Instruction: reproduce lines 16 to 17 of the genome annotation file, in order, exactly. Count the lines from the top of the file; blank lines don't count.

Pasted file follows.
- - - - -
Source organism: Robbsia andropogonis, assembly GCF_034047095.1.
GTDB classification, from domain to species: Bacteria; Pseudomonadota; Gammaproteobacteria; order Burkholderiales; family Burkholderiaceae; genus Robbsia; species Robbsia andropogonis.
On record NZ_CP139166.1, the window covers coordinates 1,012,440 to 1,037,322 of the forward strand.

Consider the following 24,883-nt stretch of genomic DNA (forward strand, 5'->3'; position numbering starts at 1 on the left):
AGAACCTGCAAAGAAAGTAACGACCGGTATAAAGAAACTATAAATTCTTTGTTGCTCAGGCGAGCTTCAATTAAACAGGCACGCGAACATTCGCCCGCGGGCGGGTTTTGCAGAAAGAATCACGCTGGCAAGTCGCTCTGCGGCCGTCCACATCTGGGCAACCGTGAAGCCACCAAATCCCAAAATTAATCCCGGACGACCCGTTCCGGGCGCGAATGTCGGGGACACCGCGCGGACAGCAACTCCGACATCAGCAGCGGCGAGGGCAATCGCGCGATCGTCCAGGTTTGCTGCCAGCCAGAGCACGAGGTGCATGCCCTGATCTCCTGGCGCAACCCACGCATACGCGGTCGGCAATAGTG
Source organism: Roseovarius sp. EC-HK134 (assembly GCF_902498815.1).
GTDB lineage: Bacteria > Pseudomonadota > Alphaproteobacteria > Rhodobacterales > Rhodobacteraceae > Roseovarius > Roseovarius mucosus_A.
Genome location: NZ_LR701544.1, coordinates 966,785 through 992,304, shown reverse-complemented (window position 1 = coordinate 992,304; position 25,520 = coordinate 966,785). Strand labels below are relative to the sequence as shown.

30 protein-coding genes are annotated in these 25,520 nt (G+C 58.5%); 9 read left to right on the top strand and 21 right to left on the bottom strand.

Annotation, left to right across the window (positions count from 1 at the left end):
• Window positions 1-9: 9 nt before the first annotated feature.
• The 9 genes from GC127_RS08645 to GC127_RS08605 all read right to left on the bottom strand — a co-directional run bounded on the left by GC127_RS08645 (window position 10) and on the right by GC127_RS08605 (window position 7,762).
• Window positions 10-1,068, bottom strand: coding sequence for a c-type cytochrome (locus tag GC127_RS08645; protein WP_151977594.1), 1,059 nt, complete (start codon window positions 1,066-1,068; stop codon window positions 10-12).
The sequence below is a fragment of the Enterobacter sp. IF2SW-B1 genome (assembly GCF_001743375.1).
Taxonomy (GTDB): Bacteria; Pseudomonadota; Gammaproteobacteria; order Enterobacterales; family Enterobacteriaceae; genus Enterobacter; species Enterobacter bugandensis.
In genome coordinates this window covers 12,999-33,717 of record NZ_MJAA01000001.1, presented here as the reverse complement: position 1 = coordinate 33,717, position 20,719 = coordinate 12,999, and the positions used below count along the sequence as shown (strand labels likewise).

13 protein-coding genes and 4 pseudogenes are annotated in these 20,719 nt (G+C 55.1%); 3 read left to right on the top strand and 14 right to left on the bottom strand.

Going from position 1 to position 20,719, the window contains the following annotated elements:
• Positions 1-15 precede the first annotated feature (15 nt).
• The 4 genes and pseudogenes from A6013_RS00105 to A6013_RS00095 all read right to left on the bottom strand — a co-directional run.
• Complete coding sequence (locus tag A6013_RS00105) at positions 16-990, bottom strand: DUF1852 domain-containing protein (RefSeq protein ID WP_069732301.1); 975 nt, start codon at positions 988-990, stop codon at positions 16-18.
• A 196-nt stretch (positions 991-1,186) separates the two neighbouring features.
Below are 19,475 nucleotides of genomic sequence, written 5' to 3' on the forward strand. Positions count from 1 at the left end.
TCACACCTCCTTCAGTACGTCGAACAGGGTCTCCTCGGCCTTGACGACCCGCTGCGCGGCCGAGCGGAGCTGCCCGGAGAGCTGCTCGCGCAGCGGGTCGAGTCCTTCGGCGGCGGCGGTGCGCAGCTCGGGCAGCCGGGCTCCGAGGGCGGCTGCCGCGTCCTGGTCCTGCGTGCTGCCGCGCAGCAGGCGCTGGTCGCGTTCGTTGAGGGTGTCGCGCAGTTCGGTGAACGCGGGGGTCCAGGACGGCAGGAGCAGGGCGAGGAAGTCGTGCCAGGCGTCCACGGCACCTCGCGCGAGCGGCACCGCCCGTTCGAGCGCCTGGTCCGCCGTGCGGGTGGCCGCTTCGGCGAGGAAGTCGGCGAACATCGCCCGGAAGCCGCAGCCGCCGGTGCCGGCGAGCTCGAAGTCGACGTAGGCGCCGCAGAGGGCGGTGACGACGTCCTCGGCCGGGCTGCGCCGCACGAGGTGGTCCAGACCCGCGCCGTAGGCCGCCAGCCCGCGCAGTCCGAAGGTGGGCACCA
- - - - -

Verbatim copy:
In genome coordinates this window covers 12,999-33,717 of record NZ_MJAA01000001.1, presented here as the reverse complement: position 1 = coordinate 33,717, position 20,719 = coordinate 12,999, and the positions used below count along the sequence as shown (strand labels likewise).

13 protein-coding genes and 4 pseudogenes are annotated in these 20,719 nt (G+C 55.1%); 3 read left to right on the top strand and 14 right to left on the bottom strand.